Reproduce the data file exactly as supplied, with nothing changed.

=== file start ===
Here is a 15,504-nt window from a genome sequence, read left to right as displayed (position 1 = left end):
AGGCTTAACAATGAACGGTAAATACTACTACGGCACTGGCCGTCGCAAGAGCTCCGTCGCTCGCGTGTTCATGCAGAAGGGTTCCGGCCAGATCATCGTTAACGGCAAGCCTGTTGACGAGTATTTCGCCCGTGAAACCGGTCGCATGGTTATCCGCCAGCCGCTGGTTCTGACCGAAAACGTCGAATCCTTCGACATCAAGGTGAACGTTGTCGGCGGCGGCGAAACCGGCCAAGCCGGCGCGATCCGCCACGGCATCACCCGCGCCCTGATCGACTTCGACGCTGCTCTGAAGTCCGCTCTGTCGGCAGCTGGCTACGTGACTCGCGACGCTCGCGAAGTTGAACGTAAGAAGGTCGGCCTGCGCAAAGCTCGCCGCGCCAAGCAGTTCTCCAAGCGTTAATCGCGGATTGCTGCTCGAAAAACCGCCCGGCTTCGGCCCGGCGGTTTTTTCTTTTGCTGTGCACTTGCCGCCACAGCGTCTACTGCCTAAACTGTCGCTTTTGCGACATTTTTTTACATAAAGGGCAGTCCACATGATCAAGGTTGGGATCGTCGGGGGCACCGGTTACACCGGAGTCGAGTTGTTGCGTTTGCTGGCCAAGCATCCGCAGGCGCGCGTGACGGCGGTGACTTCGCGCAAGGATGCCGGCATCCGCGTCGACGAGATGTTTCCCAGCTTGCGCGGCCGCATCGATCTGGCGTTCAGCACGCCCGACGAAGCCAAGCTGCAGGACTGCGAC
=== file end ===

Here is a 15,504-nt window from a genome sequence, read left to right as displayed (position 1 = left end):
AGGCTTAACAATGAACGGTAAATACTACTACGGCACTGGCCGTCGCAAGAGCTCCGTCGCTCGCGTGTTCATGCAGAAGGGTTCCGGCCAGATCATCGTTAACGGCAAGCCTGTTGACGAGTATTTCGCCCGTGAAACCGGTCGCATGGTTATCCGCCAGCCGCTGGTTCTGACCGAAAACGTCGAATCCTTCGACATCAAGGTGAACGTTGTCGGCGGCGGCGAAACCGGCCAAGCCGGCGCGATCCGCCACGGCATCACCCGCGCCCTGATCGACTTCGACGCTGCTCTGAAGTCCGCTCTGTCGGCAGCTGGCTACGTGACTCGCGACGCTCGCGAAGTTGAACGTAAGAAGGTCGGCCTGCGCAAAGCTCGCCGCGCCAAGCAGTTCTCCAAGCGTTAATCGCGGATTGCTGCTCGAAAAACCGCCCGGCTTCGGCCCGGCGGTTTTTTCTTTTGCTGTGCACTTGCCGCCACAGCGTCTACTGCCTAAACTGTCGCTTTTGCGACATTTTTTTACATAAAGGGCAGTCCACATGATCAAGGTTGGGATCGTCGGGGGCACCGGTTACACCGGAGTCGAGTTGTTGCGTTTGCTGGCCAAGCATCCGCAGGCGCGCGTGACGGCGGTGACTTCGCGCAAGGATGCCGGCATCCGCGTCGACGAGATGTTTCCCAGCTTGCGCGGCCGCATCGATCTGGCGTTCAGCACGCCCGACGAAGCCAAGCTGCAGGACTGCGAC